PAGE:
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Examples demonstrating generative embedding based on DCM as a formal tool for differential diagnosis and dissection of spectrum disorders. (a) Classification accuracy of the supervised generative embedding approach for various measures. Input features were either based on measures of BOLD activity (light grey), functional connectivity (dark grey), or effective connectivity (blue). For all measures, the balanced accuracy and its 95% posterior probability interval is shown, as well as chance level (50%). Generative embedding based on the posterior means of the model parameters of a plausible DCM significantly outperformed more conventional classification approaches that operated on regional BOLD activity or measures of functional connectivity. Furthermore, balanced accuracy was markedly reduced for biologically unlikely models. (b) Representation of aphasic patients (red) and healthy controls (grey) in the reduced voxel space—that is, the space spanned by the BOLD activity in the three peaks of the most discriminative activation clusters (left), as well as in the reduced generative score space—that is, the space spanned by the three individually most discriminative effective connectivity parameters (right). (c) Results of the unsupervised generative embedding approach based on the variational Bayesian inversion of a Gaussian mixture model, operating on the posterior parameter estimates of a three‐region DCM. Results suggested highest model evidence for the number of clusters being equal to three. (d) Different effective connectivity profiles for the three distinct subgroups. (e) Clusters of the schizophrenic patients differed significantly in the negative symptom severity scores on the Positive and Negative Syndrome Scale (PANSS). (Reprinted with permission from Brodersen et al. (). Copyright 2011 PLOS and Brodersen et al. (). Copyright 2014 Elsevier)
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Bayesian model selection (BMS) as a principled framework for differential diagnosis. Given measurements (e.g., clinical observations), the relative plausibility of a set of competing hypotheses (models) of how the observations have been generated, can be evaluated in terms of the posterior model probability. (Reprinted with permission from Stephan, Schlagenhauf, et al. (). Copyright 2017 Elsevier)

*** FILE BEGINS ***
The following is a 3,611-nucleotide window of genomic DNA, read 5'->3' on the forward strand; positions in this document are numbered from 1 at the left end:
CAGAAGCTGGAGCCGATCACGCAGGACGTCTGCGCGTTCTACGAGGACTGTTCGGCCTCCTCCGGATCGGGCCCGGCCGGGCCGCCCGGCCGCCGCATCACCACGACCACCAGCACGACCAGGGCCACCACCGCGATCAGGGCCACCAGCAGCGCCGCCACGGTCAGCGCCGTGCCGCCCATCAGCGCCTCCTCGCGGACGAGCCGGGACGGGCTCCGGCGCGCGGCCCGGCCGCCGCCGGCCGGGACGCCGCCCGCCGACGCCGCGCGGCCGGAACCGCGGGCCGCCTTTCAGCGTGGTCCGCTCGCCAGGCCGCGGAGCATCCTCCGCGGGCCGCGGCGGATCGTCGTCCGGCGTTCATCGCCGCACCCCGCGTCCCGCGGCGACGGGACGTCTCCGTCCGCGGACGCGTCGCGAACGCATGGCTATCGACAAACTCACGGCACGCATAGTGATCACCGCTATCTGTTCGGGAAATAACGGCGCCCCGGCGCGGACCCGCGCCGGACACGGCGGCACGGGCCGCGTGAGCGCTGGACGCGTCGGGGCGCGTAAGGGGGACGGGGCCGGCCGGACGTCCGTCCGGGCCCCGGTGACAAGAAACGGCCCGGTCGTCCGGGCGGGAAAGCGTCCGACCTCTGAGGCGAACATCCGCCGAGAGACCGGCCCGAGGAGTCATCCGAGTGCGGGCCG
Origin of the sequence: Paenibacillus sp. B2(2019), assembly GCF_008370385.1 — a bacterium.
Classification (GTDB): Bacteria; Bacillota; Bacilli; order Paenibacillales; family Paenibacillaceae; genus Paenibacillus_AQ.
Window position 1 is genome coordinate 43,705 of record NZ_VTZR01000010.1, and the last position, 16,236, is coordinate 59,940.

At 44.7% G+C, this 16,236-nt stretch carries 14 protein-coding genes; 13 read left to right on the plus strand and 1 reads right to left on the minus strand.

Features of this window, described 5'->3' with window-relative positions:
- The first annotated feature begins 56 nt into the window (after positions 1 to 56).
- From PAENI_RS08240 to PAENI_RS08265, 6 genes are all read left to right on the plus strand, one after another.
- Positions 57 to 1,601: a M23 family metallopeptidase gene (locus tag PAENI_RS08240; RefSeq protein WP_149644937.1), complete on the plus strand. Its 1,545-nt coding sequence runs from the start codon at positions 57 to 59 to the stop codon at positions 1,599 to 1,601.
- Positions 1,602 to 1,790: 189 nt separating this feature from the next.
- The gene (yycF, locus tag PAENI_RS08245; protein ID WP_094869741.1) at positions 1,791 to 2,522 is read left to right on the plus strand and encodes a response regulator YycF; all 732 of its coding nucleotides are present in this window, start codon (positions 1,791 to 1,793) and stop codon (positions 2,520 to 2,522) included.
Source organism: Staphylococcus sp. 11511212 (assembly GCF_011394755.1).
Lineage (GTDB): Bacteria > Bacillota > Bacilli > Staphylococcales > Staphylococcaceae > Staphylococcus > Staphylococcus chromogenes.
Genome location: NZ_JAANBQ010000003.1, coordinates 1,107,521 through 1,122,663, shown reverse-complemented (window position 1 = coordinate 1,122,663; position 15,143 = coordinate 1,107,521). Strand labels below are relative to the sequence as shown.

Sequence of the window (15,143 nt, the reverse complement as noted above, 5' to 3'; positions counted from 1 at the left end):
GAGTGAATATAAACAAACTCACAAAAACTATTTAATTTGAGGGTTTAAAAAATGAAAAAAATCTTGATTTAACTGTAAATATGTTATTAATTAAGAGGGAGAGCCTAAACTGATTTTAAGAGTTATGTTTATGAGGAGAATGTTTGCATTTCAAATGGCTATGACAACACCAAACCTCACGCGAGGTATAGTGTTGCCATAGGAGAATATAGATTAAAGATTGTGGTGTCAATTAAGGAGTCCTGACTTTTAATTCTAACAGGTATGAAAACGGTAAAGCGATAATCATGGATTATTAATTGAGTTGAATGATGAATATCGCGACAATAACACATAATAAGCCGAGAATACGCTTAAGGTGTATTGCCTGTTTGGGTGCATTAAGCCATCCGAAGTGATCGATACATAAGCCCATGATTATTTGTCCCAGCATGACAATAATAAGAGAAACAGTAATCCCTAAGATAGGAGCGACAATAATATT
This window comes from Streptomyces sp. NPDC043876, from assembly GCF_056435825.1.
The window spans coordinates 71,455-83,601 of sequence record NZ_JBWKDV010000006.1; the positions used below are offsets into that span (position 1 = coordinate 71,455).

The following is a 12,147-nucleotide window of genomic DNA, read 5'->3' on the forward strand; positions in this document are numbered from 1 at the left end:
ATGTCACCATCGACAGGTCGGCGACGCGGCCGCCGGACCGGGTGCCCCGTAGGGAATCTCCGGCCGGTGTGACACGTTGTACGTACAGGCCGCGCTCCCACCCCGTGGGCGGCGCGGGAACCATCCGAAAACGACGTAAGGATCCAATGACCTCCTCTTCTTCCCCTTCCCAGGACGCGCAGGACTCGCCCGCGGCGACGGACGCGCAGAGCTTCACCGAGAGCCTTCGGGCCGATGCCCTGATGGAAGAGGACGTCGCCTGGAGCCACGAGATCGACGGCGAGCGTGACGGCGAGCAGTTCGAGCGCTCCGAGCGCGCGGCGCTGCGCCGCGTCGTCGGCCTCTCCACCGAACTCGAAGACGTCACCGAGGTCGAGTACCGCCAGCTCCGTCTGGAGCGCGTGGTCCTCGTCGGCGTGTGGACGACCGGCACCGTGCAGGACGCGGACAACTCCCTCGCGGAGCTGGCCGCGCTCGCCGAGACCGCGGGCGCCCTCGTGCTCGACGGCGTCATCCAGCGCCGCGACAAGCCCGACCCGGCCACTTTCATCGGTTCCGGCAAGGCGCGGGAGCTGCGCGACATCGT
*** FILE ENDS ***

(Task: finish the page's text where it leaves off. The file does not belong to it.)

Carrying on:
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Example demonstrating Bayesian model selection (BMS) in DCM as a formal tool for differential diagnosis. Subjects with different forms of grapheme–color synesthesia were analyzed, namely projector synesthesia (left) and associator synesthesia (right). (a) Two alternative hypotheses of the putative effective connectivity underlying synesthesia, formulated as a bottom‐up DCM and (b) top‐down DCM. (d) BMS results with shaded areas representing the posterior probability distribution of the winning model. Results suggest that no (strong) evidence was found for either model when comparing DCMs across the entire populations (grey). However, dividing subjects into projectors (red) and associators (blue) based on their synesthetic experience, the two competing models mapped almost perfectly onto the different subgroups. (c) Posterior densities of modulatory parameters for projectors and (e) associators. (Reprinted with permission from van Leeuwen et al. (). Copyright 2011 Society for Neuroscience)
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Schematic summary of key prospective endeavors in Computational Psychiatry and the necessary methodological building blocks. Ultimately, Computational Psychiatry strives to enable generative models of brain activity (and behavior) as computational assays for differential diagnosis and dissection of spectrum disorders in routine clinical practice. (Reprinted with permission from Stephan and Mathys (). Copyright 2014 Elsevier)
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Graphical summary of the generative model of DCM for EEG/MEG, representing a single source by a neural mass model based on the Jansen‐and‐Rit model (). The neural mass model comprises three interacting neuronal subpopulations (left). In DCM for EEG/MEG, these subpopulations are taken to mimic excitatory spiny stellate cells in granular layer IV, inhibitory interneurons in supragranular layers II and III, and excitatory deep pyramidal cells in infra‐granular layers V and VI. Subpopulations are interconnected via intrinsic (i.e., within‐source) connections γ1,2,3,4. Dynamics of the neuronal states are described by a set of differential equations (right). The model effectively yields a prediction of the depolarization of pyramidal cells (which is assumed to underlie the measured M/EEG signals) by first transforming average density of presynaptic inputs into an average postsynaptic membrane potential (i.e., convolution), which is then converted into an estimate of the average rate of action potentials fired by each neuronal subpopulation. (Reprinted with permission from David et al. (). Copyright 2006 Elsevier and Moran, Pinotsis, and Friston (). Copyright 2013 Frontiers)